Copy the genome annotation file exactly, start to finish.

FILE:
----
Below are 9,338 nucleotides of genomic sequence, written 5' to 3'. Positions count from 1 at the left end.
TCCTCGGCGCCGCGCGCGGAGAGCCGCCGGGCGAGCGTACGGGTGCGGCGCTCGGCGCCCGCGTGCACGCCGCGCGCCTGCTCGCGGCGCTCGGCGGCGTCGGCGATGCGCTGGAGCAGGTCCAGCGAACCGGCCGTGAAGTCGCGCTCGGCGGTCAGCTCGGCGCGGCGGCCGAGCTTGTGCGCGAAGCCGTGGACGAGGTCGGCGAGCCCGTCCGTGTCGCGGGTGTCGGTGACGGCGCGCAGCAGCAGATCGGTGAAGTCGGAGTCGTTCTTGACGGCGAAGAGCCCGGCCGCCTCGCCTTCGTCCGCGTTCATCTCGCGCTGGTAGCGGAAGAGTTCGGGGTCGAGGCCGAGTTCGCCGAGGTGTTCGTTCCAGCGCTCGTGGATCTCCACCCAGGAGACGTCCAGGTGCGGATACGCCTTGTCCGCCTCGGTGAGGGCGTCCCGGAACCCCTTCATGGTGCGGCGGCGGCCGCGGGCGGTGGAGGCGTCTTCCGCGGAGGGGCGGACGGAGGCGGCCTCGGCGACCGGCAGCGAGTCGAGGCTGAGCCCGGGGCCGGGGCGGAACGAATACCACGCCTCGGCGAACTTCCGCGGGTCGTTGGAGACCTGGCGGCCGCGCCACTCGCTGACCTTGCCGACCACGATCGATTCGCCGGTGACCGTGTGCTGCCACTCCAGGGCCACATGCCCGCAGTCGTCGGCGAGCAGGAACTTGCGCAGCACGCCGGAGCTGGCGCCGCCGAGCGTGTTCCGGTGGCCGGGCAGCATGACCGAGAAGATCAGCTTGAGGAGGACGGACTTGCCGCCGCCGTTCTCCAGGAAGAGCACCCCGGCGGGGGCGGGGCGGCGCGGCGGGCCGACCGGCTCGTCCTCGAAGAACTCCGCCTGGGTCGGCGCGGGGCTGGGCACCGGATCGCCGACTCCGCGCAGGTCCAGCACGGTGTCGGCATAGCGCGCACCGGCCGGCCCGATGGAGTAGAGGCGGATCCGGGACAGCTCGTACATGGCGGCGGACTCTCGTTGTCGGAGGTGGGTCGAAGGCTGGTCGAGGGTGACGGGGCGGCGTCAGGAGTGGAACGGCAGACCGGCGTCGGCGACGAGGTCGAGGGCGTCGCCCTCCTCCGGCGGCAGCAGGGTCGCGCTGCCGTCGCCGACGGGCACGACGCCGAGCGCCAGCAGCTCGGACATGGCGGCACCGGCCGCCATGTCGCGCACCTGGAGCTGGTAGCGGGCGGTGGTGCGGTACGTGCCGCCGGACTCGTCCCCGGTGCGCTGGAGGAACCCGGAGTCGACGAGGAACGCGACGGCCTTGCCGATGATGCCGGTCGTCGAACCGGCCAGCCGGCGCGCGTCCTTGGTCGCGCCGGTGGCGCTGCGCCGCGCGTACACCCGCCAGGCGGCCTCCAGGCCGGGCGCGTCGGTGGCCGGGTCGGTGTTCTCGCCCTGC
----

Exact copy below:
Below are 9,338 nucleotides of genomic sequence, written 5' to 3'. Positions count from 1 at the left end.
TCCTCGGCGCCGCGCGCGGAGAGCCGCCGGGCGAGCGTACGGGTGCGGCGCTCGGCGCCCGCGTGCACGCCGCGCGCCTGCTCGCGGCGCTCGGCGGCGTCGGCGATGCGCTGGAGCAGGTCCAGCGAACCGGCCGTGAAGTCGCGCTCGGCGGTCAGCTCGGCGCGGCGGCCGAGCTTGTGCGCGAAGCCGTGGACGAGGTCGGCGAGCCCGTCCGTGTCGCGGGTGTCGGTGACGGCGCGCAGCAGCAGATCGGTGAAGTCGGAGTCGTTCTTGACGGCGAAGAGCCCGGCCGCCTCGCCTTCGTCCGCGTTCATCTCGCGCTGGTAGCGGAAGAGTTCGGGGTCGAGGCCGAGTTCGCCGAGGTGTTCGTTCCAGCGCTCGTGGATCTCCACCCAGGAGACGTCCAGGTGCGGATACGCCTTGTCCGCCTCGGTGAGGGCGTCCCGGAACCCCTTCATGGTGCGGCGGCGGCCGCGGGCGGTGGAGGCGTCTTCCGCGGAGGGGCGGACGGAGGCGGCCTCGGCGACCGGCAGCGAGTCGAGGCTGAGCCCGGGGCCGGGGCGGAACGAATACCACGCCTCGGCGAACTTCCGCGGGTCGTTGGAGACCTGGCGGCCGCGCCACTCGCTGACCTTGCCGACCACGATCGATTCGCCGGTGACCGTGTGCTGCCACTCCAGGGCCACATGCCCGCAGTCGTCGGCGAGCAGGAACTTGCGCAGCACGCCGGAGCTGGCGCCGCCGAGCGTGTTCCGGTGGCCGGGCAGCATGACCGAGAAGATCAGCTTGAGGAGGACGGACTTGCCGCCGCCGTTCTCCAGGAAGAGCACCCCGGCGGGGGCGGGGCGGCGCGGCGGGCCGACCGGCTCGTCCTCGAAGAACTCCGCCTGGGTCGGCGCGGGGCTGGGCACCGGATCGCCGACTCCGCGCAGGTCCAGCACGGTGTCGGCATAGCGCGCACCGGCCGGCCCGATGGAGTAGAGGCGGATCCGGGACAGCTCGTACATGGCGGCGGACTCTCGTTGTCGGAGGTGGGTCGAAGGCTGGTCGAGGGTGACGGGGCGGCGTCAGGAGTGGAACGGCAGACCGGCGTCGGCGACGAGGTCGAGGGCGTCGCCCTCCTCCGGCGGCAGCAGGGTCGCGCTGCCGTCGCCGACGGGCACGACGCCGAGCGCCAGCAGCTCGGACATGGCGGCACCGGCCGCCATGTCGCGCACCTGGAGCTGGTAGCGGGCGGTGGTGCGGTACGTGCCGCCGGACTCGTCCCCGGTGCGCTGGAGGAACCCGGAGTCGACGAGGAACGCGACGGCCTTGCCGATGATGCCGGTCGTCGAACCGGCCAGCCGGCGCGCGTCCTTGGTCGCGCCGGTGGCGCTGCGCCGCGCGTACACCCGCCAGGCGGCCTCCAGGCCGGGCGCGTCGGTGGCCGGGTCGGTGTTCTCGCCCTGC